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Communications Breakdown in New Orleans

My cousin Kevin, who is in the Navy, wrote this insightful email about the communications breakdown that hampered early rescue efforts in New Orleans:

Being somewhat of an expert in establishing battlefield communications
(since that is one of the chief roles of the E-2), I figure I could address
Aunt Pat’s questions.

It is not surprising the cellular system went down. If it had remained
unharmed the system would probably be overwhelmed with calls being made into
and out of the disaster area. On 9-11 the cellular network crashed in NYC
and DC due to the incredible increase in phone traffic. Also, antennas are
not very good at standing up to hurricanes, physical damage has probably
left many powered station inoperable. If the antenna did survive at a
station, I suppose a generator could be used. However, there probably
wasn’t anyone there to turn it on if such a generator existed. They would
have evacuated (hopefully).

With the communications built into the infrastructure wiped out, the only
comms available on the ground were the radios carried by the police and the
National Guard. And knowing the government’s talent for standardization, it
is doubtful the Police and the Guard were using the same type of radio, and
even more doubtful they knew each others frequency plan. These hand units
would have been in constant use during the first response. Anyone who has a
cell phone knows how fast the battery drains when you are talking on it for
a prolong period of time. So battery life could also be a contributing
factor in the communication break down.

Even in a best case scenario, with charged batteries and a coordinated
frequency plan, portable ground radios have a very limited range. With the
disaster area on the gulf coast being roughly the size of Britain,
coordinating a wide spread rescue effort with the communication tools
available was impossible. Satellite radios could have helped, but they are
very expensive, and don’t make much sense for local police force to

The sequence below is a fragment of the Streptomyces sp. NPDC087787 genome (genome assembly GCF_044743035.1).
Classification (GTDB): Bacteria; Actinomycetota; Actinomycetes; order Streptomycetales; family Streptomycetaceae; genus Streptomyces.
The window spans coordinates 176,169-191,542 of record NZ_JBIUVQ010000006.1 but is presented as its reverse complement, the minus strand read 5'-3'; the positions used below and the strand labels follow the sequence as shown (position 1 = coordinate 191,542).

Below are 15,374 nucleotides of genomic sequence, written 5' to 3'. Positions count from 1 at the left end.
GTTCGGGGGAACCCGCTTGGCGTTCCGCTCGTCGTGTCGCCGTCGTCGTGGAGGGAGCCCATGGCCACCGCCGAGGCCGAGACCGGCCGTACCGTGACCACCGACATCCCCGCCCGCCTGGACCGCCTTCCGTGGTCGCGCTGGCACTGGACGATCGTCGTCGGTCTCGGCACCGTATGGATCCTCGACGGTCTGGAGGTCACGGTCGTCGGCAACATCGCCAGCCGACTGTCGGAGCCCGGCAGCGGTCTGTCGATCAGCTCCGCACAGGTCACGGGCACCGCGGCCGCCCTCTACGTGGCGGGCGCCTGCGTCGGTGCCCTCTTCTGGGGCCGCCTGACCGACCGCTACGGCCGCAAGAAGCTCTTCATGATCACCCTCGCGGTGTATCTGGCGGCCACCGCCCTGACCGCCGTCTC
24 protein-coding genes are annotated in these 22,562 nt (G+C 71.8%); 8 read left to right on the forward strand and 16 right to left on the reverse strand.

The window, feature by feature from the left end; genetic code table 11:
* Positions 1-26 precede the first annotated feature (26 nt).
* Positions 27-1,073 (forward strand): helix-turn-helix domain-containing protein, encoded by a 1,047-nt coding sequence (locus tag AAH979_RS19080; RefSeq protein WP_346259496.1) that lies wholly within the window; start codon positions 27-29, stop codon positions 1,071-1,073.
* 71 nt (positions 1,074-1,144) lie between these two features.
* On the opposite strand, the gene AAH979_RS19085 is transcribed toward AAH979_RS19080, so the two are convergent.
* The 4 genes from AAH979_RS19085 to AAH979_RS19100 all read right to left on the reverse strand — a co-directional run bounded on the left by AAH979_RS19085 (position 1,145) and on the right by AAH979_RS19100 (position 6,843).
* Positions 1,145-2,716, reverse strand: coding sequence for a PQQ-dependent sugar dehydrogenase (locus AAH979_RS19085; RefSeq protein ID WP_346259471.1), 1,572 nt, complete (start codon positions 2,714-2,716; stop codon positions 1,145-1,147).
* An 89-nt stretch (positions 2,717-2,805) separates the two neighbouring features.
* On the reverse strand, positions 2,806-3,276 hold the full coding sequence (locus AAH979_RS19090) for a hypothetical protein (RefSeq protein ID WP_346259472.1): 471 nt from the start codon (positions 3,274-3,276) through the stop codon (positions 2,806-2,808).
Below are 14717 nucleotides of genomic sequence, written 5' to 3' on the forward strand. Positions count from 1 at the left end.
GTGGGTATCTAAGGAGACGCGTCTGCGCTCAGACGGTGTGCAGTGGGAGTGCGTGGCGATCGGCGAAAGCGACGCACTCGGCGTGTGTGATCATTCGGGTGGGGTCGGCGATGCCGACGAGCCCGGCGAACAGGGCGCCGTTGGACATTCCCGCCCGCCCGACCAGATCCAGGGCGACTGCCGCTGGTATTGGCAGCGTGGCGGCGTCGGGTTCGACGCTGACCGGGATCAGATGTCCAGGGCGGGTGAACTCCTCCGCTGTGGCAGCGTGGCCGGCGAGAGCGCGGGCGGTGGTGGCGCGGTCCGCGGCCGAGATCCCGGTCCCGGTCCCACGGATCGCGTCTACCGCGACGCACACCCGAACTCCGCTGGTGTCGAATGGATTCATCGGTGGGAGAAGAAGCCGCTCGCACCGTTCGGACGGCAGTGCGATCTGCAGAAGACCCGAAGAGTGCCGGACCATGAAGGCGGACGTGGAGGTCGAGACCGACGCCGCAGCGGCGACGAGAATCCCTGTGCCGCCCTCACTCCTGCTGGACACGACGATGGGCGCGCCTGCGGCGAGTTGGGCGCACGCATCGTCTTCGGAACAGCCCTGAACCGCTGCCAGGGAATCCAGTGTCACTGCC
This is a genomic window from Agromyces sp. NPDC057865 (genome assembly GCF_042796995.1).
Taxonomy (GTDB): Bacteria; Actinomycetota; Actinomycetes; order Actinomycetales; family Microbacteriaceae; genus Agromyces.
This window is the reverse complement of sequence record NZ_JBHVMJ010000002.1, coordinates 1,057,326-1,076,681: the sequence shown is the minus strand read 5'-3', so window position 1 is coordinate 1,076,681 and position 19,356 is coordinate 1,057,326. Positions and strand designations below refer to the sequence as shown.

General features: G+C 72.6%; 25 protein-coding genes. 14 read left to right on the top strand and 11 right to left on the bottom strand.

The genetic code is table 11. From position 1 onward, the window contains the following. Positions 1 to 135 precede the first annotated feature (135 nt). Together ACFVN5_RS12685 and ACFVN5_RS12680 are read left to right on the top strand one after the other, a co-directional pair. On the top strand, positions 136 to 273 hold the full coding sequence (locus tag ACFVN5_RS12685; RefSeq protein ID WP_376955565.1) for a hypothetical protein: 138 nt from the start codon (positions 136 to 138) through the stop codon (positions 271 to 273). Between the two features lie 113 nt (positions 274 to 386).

purchase. Relay stations are a cheaper alternative to extend all of their
radio’s ranges across a city or state, but they go down with the power.

When the Navy, Coast Guard, and Army arrived on the scene with rescue
helicopters it added even more non-standardized equipment to the mix
(although aviators in general are pretty good at radio communications).
They still suffered from a limited range on their radios due to how low they
had to fly to accomplish their mission. Luckily, the military does have a
platform to help overcome most of these problems, the E-2C Hawkeye. Last
week the VAW-126 Seahawks were quickly deployed to Pensacola, FL. Equipped
with 11 different radios, they are now helping to coordinate the rescue
efforts.

When the command authority is able to quickly get information to and from
all of its assets, the effort is much more effective. We all saw on the
news how much better the rescue coordination became once new lines of
communication were established.

Unfortunately there was and still is one group with no way to communicate,
the survivors. I think this is the most tragic aspect of the collapse of
communication. Many people probably died because they did not have the
ability to call for help. For everyone building a disaster kit, I highly
recommend adding a battery powered radio capable of transmitting on 121.5
MHz or 243.0 MHz, these are aviation distress (‘Guard’) frequencies. You
will be able to contact any aircraft you see flying overhead on one of these
two frequencies.

-Kevin

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